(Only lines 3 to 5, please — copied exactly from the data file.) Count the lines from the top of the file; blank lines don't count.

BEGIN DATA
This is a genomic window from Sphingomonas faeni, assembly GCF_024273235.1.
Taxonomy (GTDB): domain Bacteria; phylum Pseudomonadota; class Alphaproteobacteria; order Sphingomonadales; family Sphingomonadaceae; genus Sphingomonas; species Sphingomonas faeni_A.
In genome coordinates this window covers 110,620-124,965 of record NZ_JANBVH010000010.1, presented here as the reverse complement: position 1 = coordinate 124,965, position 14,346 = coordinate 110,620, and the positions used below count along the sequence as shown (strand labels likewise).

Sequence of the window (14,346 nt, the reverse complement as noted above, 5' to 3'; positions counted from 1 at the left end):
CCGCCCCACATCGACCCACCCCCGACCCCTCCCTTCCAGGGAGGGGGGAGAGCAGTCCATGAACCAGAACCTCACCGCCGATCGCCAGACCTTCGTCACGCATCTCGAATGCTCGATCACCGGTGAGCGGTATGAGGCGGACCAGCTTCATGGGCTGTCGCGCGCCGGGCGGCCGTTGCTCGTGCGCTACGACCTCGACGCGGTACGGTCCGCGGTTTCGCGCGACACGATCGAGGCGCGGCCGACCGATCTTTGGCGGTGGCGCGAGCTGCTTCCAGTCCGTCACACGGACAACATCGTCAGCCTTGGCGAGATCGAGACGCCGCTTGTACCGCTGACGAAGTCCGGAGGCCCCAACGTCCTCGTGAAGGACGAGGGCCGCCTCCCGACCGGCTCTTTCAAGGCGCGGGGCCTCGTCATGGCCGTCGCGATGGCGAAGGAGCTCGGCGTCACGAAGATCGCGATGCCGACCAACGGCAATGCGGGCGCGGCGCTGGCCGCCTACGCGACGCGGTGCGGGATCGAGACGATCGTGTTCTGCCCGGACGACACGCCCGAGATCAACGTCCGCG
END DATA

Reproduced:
In genome coordinates this window covers 110,620-124,965 of record NZ_JANBVH010000010.1, presented here as the reverse complement: position 1 = coordinate 124,965, position 14,346 = coordinate 110,620, and the positions used below count along the sequence as shown (strand labels likewise).

Sequence of the window (14,346 nt, the reverse complement as noted above, 5' to 3'; positions counted from 1 at the left end):
CCGCCCCACATCGACCCACCCCCGACCCCTCCCTTCCAGGGAGGGGGGAGAGCAGTCCATGAACCAGAACCTCACCGCCGATCGCCAGACCTTCGTCACGCATCTCGAATGCTCGATCACCGGTGAGCGGTATGAGGCGGACCAGCTTCATGGGCTGTCGCGCGCCGGGCGGCCGTTGCTCGTGCGCTACGACCTCGACGCGGTACGGTCCGCGGTTTCGCGCGACACGATCGAGGCGCGGCCGACCGATCTTTGGCGGTGGCGCGAGCTGCTTCCAGTCCGTCACACGGACAACATCGTCAGCCTTGGCGAGATCGAGACGCCGCTTGTACCGCTGACGAAGTCCGGAGGCCCCAACGTCCTCGTGAAGGACGAGGGCCGCCTCCCGACCGGCTCTTTCAAGGCGCGGGGCCTCGTCATGGCCGTCGCGATGGCGAAGGAGCTCGGCGTCACGAAGATCGCGATGCCGACCAACGGCAATGCGGGCGCGGCGCTGGCCGCCTACGCGACGCGGTGCGGGATCGAGACGATCGTGTTCTGCCCGGACGACACGCCCGAGATCAACGTCCGCG